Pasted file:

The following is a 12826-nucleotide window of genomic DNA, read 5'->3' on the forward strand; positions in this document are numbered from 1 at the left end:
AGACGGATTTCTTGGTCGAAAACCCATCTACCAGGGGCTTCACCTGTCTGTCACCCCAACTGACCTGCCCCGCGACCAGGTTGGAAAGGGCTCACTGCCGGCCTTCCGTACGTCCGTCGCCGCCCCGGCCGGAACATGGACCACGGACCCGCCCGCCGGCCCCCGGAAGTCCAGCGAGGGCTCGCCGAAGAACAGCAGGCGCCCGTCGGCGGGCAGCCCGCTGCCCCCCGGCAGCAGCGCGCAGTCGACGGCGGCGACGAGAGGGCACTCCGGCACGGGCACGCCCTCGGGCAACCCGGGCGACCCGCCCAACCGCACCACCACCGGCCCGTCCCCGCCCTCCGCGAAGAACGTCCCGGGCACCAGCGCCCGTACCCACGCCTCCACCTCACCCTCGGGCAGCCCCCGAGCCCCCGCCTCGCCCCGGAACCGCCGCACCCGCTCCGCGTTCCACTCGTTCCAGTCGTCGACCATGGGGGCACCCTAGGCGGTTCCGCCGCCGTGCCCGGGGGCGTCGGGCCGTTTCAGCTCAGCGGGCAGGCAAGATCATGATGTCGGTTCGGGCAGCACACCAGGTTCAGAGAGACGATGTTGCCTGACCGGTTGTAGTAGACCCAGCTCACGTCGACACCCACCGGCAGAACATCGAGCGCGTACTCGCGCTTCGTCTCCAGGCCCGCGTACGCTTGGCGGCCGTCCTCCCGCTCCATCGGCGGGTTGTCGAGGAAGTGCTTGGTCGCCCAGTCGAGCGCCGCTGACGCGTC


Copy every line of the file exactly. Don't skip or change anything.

The following is a 12826-nucleotide window of genomic DNA, read 5'->3' on the forward strand; positions in this document are numbered from 1 at the left end:
AGACGGATTTCTTGGTCGAAAACCCATCTACCAGGGGCTTCACCTGTCTGTCACCCCAACTGACCTGCCCCGCGACCAGGTTGGAAAGGGCTCACTGCCGGCCTTCCGTACGTCCGTCGCCGCCCCGGCCGGAACATGGACCACGGACCCGCCCGCCGGCCCCCGGAAGTCCAGCGAGGGCTCGCCGAAGAACAGCAGGCGCCCGTCGGCGGGCAGCCCGCTGCCCCCCGGCAGCAGCGCGCAGTCGACGGCGGCGACGAGAGGGCACTCCGGCACGGGCACGCCCTCGGGCAACCCGGGCGACCCGCCCAACCGCACCACCACCGGCCCGTCCCCGCCCTCCGCGAAGAACGTCCCGGGCACCAGCGCCCGTACCCACGCCTCCACCTCACCCTCGGGCAGCCCCCGAGCCCCCGCCTCGCCCCGGAACCGCCGCACCCGCTCCGCGTTCCACTCGTTCCAGTCGTCGACCATGGGGGCACCCTAGGCGGTTCCGCCGCCGTGCCCGGGGGCGTCGGGCCGTTTCAGCTCAGCGGGCAGGCAAGATCATGATGTCGGTTCGGGCAGCACACCAGGTTCAGAGAGACGATGTTGCCTGACCGGTTGTAGTAGACCCAGCTCACGTCGACACCCACCGGCAGAACATCGAGCGCGTACTCGCGCTTCGTCTCCAGGCCCGCGTACGCTTGGCGGCCGTCCTCCCGCTCCATCGGCGGGTTGTCGAGGAAGTGCTTGGTCGCCCAGTCGAGCGCCGCTGACGCGTC